Van Build I – Choosing Your Van
For my first post on our van build series I figured I should start at the beginning, and that of course is with the van itself.
If you ever decide to do a van conversion, especially in Europe (and most especially in France) it’s quite important to think about the vehicle before you jump onto the next steps. You need to ensure that what you’re starting off with not only suits your personal travel goals & needs, but also that it remains legal and able to be insured after you’ve completed your interior masterwork.
The latter point is perhaps less of an issue in the USA, where regulations on van conversions (or bus conversions or whatever) are pretty loose. Here in France however it’s a massive deal, as the regulations are super strict. So you can’t just chose whatever vehicle you like, build it up anyway you like and expect to stay road legal. Ah non, non, non….
Then there’s all the other things you might want to think of such as your travel style, where you plan to go, repairs & parts, and of course your budget!
We are by no means experts on any of this, given this is our very first endeavor in this space, but we (and by that I mean Paul specifically) did think a lot about all of these things before we bought our Fiat Ducato. So I figured would share the thought process in case it might be interesting to some of you too. This is a looong post, so get comfortable and dig in 🙂
Size, Height & Length
Most folks who decide to buy a van are looking to go small. After all, the whole point of a van is that it’s nimble enough to fit and go anywhere. But even within this small space there’s a lot of variation in size and the most common way van folks talk about this is by model name, followed by L (length) & H (height) values combined with a number.
For Length: L1 = short length, L2 = medium length, L3 = long length, L4 extra-long or maxi length
For Height: H1 = standard roof, H2 = high roof, H3 = super-high roof
So in basic terms, whenever you look at a given model of van:
L1H1 is the smallest size both in length and height. You could probably get a bed and a few cupboards in here, but you can’t stand up. Bonus is this size can fit into a regular-sized parking spot and can go just about anywhere a car can.
L1H2 is still small in length, but taller in height, which allows you more interior room and (most importantly) to stand up. However you will be excluded from underground car parks and parking lots with standard height barriers.
L2H2 is the same as previous, but longer so you have more interior space and thus more ability to make it livable. The L2 length is ~0.4-0.5m longer than a regular parking spot size so you may overhang a bit when you park, but in most cases you can still get by.
L3H3 is both taller and longer than the previous sizes. You’ll have loads more interior space so lots of ability to get creative with your layout, but your vehicle can no longer fit into a standard parking space.
L4H3 is the largest size you’ll find. Lots of space, but heavy duty size.
And all the combos in-between…..
Every van manufacturer does these L, H values a smidgen differently, and the numbers will also vary by van model, so if you want exact dimensions you’ll have to look them up. However, the general idea is similar for all vans.
Wanna Travel & Surf? Many of the popular beach parking lots in France now have fixed height barriers (often ~2 m), so if you’re an avid surfer and want to park on the water you’ll have to go for a compact van. The L1H1 Renault Trafic (1.971 m high) is an example of a low-profile van that can fit pretty much anywhere.
Weight & Carrying Capacity (Payload)
Another important consideration for a van conversion, especially in Europe is the weight. Basically you need to know your van’s empty weight (as bought) and what its max allowed weight is (legally). The difference between the two is your allowable payload or carrying capacity, and if you’re converting that will determine how much weight you have available not only for your conversion, but also for your stuff and you!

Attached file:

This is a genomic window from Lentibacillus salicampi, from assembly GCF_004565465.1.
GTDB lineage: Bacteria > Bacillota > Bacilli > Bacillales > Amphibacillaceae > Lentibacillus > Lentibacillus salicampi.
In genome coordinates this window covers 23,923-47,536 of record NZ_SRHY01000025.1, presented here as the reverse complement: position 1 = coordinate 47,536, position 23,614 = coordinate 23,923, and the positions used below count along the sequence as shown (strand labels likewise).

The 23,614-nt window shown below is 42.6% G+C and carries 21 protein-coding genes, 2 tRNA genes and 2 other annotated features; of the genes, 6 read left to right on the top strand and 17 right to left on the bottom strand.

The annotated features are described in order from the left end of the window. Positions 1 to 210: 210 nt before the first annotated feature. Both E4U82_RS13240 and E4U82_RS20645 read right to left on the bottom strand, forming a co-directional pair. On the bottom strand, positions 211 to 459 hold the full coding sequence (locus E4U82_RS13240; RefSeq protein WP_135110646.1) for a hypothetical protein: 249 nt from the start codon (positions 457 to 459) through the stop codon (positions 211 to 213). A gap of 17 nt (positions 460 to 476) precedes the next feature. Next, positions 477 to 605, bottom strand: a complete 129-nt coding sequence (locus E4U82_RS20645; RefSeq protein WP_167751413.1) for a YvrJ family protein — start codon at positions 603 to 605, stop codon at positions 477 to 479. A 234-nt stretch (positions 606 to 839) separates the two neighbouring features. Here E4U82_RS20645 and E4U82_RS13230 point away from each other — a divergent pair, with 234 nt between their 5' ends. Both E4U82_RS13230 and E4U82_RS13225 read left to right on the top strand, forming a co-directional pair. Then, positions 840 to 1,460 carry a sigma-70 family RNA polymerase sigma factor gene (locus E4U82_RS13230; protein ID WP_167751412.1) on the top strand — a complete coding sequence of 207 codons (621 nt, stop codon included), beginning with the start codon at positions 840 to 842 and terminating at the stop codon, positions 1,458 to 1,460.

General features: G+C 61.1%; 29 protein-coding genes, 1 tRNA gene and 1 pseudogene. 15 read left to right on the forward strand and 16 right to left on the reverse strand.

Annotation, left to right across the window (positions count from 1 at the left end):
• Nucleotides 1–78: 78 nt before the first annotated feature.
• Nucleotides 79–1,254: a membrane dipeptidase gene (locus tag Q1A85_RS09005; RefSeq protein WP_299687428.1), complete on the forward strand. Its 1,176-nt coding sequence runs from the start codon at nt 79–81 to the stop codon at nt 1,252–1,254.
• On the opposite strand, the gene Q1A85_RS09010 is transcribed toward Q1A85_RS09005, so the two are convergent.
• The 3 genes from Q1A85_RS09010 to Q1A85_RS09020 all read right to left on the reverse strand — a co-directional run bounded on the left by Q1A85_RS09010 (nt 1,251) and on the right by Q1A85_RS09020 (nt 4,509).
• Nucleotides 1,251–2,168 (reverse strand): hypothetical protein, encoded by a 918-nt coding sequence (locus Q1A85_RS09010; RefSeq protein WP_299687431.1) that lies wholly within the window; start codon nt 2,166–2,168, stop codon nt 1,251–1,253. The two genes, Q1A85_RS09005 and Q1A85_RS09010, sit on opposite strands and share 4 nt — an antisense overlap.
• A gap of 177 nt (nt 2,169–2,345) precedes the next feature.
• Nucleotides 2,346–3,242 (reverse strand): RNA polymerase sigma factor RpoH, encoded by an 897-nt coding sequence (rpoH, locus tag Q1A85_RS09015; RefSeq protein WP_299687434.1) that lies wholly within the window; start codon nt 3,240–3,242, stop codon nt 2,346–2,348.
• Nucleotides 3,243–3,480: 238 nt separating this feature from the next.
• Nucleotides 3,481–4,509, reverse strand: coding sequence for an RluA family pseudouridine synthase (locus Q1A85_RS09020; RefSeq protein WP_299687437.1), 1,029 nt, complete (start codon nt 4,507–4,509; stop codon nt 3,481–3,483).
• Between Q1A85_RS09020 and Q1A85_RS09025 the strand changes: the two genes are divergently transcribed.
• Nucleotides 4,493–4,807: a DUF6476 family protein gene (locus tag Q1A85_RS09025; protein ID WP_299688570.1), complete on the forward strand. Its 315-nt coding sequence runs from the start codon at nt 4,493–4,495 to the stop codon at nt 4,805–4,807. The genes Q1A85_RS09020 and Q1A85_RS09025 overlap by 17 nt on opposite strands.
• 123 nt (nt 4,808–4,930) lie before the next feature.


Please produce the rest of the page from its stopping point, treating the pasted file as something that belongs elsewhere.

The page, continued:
In France, these are the terms to look for:
PTAC (“Poids Total Autorisé en Charge””) or MMA (« Masse Maximale Autorisée ») = Authorized Gross Vehicle Weight. This is basically the MAX allowed weight of your van. If your van ever exceeds this, you’re not road legal, you could be fined and your insurance could deny any claims. This number is generally between 2.6 to 3.5 tonnes, depending on the van model, and on a French “carte grise” (registration papers) it’ll be indicated on line F.2
PV (“Poids à Vide”) = Unladen Weight. This is the empty weight of your van (with fuel), in the configuration sold to you from the factory. This will vary from van to van, depending on what options the van has, how many seats etc. On a French “carte grise” you’ll find this number on line G.1.
The difference between these (PTAC-PV) is your CU (“Charge Utile”) and it’s what you have to work with*.
Why not just go for a bigger PTAC/MMA? You can certainly buy vans larger than 3.5 tonnes PTAC/MMA in Europe, but they require a special (heavy load) drivers license and also cost more to drive around, both in tolls and gas. For most folks it just doesn’t make a lot of sense.
*Weight matters even more In France: Fun fact, if you’re converting a van in France, the weight of your final conversion (including full water, propane, and fuel tank) must be kept ~300kg under your PTAC/MMA in order to pass all the requirements. Plus your conversion has to be weight balanced (left to right, front to back) and can’t exceed the individual axle allowances either. There are exact formulas for all this (of course), but I’ll keep that joy for a later blog post.
A follow-on consideration after you’ve decided on general size is something I like to call interior “boxiness”, and it’s basically to do with the interior dimensions of the space you are going to build in.
If you look in detail at some of the most popular vans (say Sprinter Mercedes, Ford Transit, Peugeot Boxer/Fiat Ducato etc.) you’ll notice that they aren’t all “square” in shape. The Sprinter vans are narrower and more streamlined with curvier sides, while the Boxer vans look….well….very “boxy”.
This may not seem all that important, but it can actually make quite a difference in the interior. The more “boxy” your van is the wider it is (more space to work with), the straighter the interior walls (easier to build on), and the bigger the chance you can build a bed to sleep comfortably width-ways, rather than sleeping length-ways (if you want a “fixed” bed that can be a big deal).
As for negatives? You might think a “boxier” van is less streamlined, which would mean it’s less fuel efficient, but slight differences in van shape are actually the least of factors when it comes to diesel usage. Soooo many other things come into play here, including the engine size/type, drive-type (front-wheel, rear-wheel), size, overall weight, van build year etc. Even within a given model-range (say Fiat Ducato) you’ll find variations in fuel efficiency depending on the type of engine and overall size you choose, and of course once you load up your van (with stuff) all these numbers go down further.
Parts & Repairs